by Farook Kperogi
For those who don’t know, “boo-boo” is an informal American English term for “an embarrassing mistake.” Every Nigerian knows that good grammar isn’t President Goodluck Jonathan’s strong suit. I was probably the first to publicly call attention to this fact in my April 16, 2010 article about then Acting President Jonathan’s visit to the US.
In the article, titled “Dr. Goodluck Jonathan, that was embarrassing,” I observed, among other things, that during the Q and A session at the Council on Foreign Relations, Jonathan “couldn’t articulate a coherent thought, hardly made a complete sentence, went off on inconsequential and puerile tangents, murdered basic grammar with reckless abandon, repeated trifles ad nauseam, was embarrassingly stilted, and generally looked and talked like a timid high school student struggling to remember his memorized lines in a school debate.” I concluded that he was “unfathomably clueless” and not “emotionally and socially prepared for the job of a president—yet.”
Almost three years after, the president hasn’t changed a bit.
But his January 23, 2013 interview with CNN’s Christiane Amanpour will probably go down in the annals as his worst international outing as a president, particularly because of the insensate ferocity with which he murdered elementary rules of English grammar.
This isn’t an attempt to ridicule the president’s deficiencies in English. Nor is it an analysis of his interview. Since I write about grammar on this blog every week, I thought it was appropriate that I use the president’s CNN interview, which millions of Nigerians watched, as a teaching moment. This is because the usage patterns of the elite of any country–especially of the president, who is the most important political and cultural figure in a country–tend to get naturalized and imitated by the general population over time. (Next week I will write about how the prominent political and cultural elite of (Anglophone) societies influence the rules of English usage).
I have listed below some of the rankest grammatical bloopers that the president committed during the CNN interview. I have left out clumsy, semantically puzzling constructions that, in my judgment, were the consequence of the familiar, excusable pressures of impromptu dialogic exchange.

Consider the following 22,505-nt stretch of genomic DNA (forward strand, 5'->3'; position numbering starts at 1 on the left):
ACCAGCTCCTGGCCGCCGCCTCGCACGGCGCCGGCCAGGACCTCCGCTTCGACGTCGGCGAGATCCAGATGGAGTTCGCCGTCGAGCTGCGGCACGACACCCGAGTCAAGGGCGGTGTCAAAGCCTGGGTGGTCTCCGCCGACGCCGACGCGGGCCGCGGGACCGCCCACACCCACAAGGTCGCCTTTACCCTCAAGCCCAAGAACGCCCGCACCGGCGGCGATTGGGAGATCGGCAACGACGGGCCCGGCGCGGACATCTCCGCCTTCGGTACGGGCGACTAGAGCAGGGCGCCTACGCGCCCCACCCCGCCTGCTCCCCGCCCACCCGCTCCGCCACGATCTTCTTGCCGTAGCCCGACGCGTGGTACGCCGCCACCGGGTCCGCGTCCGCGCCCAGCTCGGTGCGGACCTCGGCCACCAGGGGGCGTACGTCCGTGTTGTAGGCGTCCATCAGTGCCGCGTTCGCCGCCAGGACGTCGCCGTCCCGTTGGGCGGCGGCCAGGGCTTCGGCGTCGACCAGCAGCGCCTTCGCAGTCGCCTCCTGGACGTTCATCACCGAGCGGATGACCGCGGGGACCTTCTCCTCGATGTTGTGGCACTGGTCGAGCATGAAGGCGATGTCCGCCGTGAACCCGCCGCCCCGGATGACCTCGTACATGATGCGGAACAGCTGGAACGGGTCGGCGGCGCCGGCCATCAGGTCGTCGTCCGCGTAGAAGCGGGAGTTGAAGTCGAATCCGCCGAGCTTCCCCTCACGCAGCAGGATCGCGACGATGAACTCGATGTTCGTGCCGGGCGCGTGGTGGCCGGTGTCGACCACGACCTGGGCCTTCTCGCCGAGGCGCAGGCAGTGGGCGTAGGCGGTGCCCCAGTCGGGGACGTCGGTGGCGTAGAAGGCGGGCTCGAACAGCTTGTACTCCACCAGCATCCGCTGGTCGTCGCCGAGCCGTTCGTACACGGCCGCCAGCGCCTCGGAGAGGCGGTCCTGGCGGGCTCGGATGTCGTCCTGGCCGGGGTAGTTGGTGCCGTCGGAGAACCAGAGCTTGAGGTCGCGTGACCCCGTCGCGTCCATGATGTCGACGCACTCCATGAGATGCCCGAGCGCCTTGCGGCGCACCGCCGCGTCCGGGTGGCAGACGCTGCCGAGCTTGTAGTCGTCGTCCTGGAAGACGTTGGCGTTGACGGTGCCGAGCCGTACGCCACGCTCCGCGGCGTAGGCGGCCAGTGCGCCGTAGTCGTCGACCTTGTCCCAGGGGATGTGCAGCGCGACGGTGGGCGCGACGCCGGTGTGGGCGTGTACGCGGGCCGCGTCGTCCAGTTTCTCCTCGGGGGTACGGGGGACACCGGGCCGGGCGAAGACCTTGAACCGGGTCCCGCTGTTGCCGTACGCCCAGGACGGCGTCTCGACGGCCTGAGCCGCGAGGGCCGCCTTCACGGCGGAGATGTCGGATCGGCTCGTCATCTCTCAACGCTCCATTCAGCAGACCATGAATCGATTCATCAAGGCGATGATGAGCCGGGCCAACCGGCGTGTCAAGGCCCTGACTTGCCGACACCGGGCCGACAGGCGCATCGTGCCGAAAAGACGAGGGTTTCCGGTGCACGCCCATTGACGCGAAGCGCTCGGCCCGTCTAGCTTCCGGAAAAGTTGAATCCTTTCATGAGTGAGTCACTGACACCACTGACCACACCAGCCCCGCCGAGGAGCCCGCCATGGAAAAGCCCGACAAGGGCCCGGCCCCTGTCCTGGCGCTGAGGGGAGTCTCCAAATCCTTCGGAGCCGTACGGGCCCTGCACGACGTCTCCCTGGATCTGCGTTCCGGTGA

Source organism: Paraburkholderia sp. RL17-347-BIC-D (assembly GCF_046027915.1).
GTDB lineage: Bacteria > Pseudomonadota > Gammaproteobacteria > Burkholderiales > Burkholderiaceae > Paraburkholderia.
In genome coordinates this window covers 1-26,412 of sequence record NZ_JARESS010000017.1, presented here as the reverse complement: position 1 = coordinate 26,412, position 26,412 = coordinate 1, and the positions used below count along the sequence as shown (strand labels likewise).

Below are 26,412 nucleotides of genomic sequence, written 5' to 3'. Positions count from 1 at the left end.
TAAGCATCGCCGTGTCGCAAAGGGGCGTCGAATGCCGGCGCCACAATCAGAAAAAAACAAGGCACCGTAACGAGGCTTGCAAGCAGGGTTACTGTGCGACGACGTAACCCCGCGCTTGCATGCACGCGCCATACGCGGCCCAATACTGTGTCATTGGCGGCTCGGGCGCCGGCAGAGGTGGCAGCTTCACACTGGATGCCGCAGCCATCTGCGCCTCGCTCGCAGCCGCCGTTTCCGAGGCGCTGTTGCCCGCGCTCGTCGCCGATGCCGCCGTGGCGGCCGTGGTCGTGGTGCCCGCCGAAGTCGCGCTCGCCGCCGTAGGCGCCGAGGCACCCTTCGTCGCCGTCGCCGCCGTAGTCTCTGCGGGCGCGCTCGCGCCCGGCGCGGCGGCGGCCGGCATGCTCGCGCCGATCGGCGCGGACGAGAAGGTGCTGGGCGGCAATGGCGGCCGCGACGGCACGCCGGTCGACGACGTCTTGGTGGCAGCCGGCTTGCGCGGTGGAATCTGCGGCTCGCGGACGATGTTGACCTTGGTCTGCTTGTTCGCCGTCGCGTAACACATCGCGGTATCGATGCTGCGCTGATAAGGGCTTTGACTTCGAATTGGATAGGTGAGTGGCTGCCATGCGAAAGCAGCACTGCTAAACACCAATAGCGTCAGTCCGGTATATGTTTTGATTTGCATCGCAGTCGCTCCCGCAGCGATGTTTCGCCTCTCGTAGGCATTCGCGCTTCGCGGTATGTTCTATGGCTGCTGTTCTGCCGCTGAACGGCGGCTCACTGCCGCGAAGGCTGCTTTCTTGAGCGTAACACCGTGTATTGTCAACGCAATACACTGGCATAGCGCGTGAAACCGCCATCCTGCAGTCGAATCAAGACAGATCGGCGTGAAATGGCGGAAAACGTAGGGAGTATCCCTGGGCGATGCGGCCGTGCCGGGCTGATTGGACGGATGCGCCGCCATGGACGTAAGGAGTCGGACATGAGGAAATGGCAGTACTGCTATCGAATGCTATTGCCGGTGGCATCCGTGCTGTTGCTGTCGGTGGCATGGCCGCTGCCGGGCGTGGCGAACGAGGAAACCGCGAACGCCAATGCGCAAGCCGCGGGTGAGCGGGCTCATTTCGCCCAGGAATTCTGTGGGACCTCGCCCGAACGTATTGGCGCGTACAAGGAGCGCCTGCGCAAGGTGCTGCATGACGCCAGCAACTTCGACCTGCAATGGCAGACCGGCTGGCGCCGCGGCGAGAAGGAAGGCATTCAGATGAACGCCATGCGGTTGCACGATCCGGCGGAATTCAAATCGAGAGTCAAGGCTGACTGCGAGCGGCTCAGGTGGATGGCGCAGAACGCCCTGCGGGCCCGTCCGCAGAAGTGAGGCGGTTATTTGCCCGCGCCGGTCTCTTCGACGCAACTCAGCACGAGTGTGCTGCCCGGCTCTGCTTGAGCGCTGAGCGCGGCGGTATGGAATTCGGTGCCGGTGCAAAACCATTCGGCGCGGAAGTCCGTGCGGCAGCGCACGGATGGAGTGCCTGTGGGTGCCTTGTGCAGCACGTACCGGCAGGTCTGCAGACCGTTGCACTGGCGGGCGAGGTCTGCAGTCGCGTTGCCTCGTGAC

1. “Thank you.” Christiane Amanpour started the interview by saying “Goodluck Jonathan, thank you very much for joining me from Davos.” The president’s response to this courteous expression of gratitude was “thank you.” Again, at the end of the interview when Amanpour said, “President Goodluck Jonathan, thank you for joining me,” the president responded by saying “thank you.”
That is not the conventional response to an expression of gratitude in the English language. When someone says “thank you” to you, conversational courtesy in English requires you to respond with such fixed phrases as “you’re welcome,” “(it’s) my pleasure,” etc. Other less familiar responses are “think nothing of it” and “don’t mention it” (which is chiefly British, although it’s now going out of circulation in contemporary British English.) In very casual contexts, it’s usual for people to say “(it’s) not a problem,” “sure,” “you bet,” “not at all,” “any time,” etc.
It is neither conventional nor idiomatic to say “thank you” to a “thank you.”
2. “Committed to work with….” In response to a question about the insurgency in Mali, President Jonathan said, “And that is why the Nigerian government is totally committed to work with other nationals, other friendly governments to make sure that we contain the problems in Mali.” In grammar, the verb that comes after “committed to” is always in the progressive tense, that is, it always takes an “ing” form. So the president should properly say “we are totally committed to working with…”